My decision to be an entrepreneur wasn’t something that happened overnight, but more like a culmination of experiences that happened over the course of many years. They were like small whipsers in my ear that got louder and louder until I finally started to listen.
I didn’t start off as an entrepreneur
Growing up I learned at an early age the importance of a college education and it became something ingrained in me. It was just something I knew I would do once I graduated high school. It’s something I’m very grateful for and it was also before the internet (I know I just dated myself here). I remember the first time I experienced the world wide web. I was at the college library and the concept was so foreign to me I couldn’t even understand it!
My point is, the world was a lot bigger back then. If you were an entrepreneur, that usually meant you owned a brick and mortar. Now, if you’re an entrepreneur, the world is your oyster! The internet means you can now own a business virtually. Introverts rejoice!
The thought of being a business owner was not something I EVER entertained because until recently (in my eyes) it meant owning a brick and mortar and that wasn’t something I was interested in.
So, I went to college for a degree in Medical Technology. The reasoning behind this degree was that it was in the medical field, so there would be plenty of job opportunities and I wanted to help people, but from behind the scenes.
I got a laboratory job right out of college and worked until I had my first child. I never really liked it so when we realized I could stay home with my daughter I jumped at the idea.
The career I went to school for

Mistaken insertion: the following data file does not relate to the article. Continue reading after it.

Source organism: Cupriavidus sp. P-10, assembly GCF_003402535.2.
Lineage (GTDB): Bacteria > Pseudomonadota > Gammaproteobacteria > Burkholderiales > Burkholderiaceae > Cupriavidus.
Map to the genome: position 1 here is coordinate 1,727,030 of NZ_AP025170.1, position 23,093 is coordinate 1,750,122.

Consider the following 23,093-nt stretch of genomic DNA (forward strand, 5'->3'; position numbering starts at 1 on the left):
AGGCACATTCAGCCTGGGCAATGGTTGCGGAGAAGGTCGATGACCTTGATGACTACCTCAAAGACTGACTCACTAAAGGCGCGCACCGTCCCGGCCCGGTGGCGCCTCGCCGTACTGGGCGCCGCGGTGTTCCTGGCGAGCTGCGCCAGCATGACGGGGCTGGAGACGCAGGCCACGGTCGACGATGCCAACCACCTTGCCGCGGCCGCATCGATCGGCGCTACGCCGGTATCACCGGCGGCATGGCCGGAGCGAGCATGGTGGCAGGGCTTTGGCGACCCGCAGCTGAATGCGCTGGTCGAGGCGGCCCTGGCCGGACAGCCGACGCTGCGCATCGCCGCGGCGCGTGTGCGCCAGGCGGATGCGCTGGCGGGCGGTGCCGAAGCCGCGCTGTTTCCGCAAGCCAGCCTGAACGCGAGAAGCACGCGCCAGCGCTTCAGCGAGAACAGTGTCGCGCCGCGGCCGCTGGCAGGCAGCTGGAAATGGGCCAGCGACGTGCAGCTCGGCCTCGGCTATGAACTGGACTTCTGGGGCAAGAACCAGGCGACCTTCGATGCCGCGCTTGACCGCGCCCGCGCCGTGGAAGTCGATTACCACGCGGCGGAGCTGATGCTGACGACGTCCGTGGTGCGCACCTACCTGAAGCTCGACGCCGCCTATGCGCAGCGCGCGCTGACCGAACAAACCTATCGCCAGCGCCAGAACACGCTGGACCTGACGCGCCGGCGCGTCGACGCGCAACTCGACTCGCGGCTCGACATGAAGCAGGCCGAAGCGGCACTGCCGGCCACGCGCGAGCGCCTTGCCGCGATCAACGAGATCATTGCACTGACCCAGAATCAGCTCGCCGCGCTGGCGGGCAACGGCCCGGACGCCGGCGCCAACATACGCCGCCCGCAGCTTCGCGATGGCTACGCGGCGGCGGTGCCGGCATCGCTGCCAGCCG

I was a SAHM for about 10 years and during that time I dabbled in some MLM’s here and there but was never successful. I also started a blog back when they were still relatively new but I didn’t know enough about marketing to monetize it (I didn’t even know you could!).
So when it was time for me to go back to work, I did what I thought was my only option; to go back to a hospital lab setting. Man, I hated it. I cried every day and felt trapped in a career I didn’t think I’d ever be able to escape.
I eventually lucked into a job working for a private toxicology lab. I was there for about 6 years and made a lot great friendships, but still never felt like that was my calling.
Every now and then during those 6 years I would try to start a side gig. I created a dropshipping business that tanked. I tried to start a proofreading business but that was HARD. I started a few blogs here and there.
Every time I failed, I would just tell myself I must be doomed to work in a career I hated. I had to go on anti-depressants, I gained a ton of weight, and I missed out on some important years with my kids (because I was ALWAYS working).
What changed for me
One night while scouring the internet for a solution to my problems, again, I came across a blog post about virtual assistance. I attacked it like I do with anything I want to learn more about. I bought books, I subscribed to blogs, I joined Facebook groups, and I looked into online courses.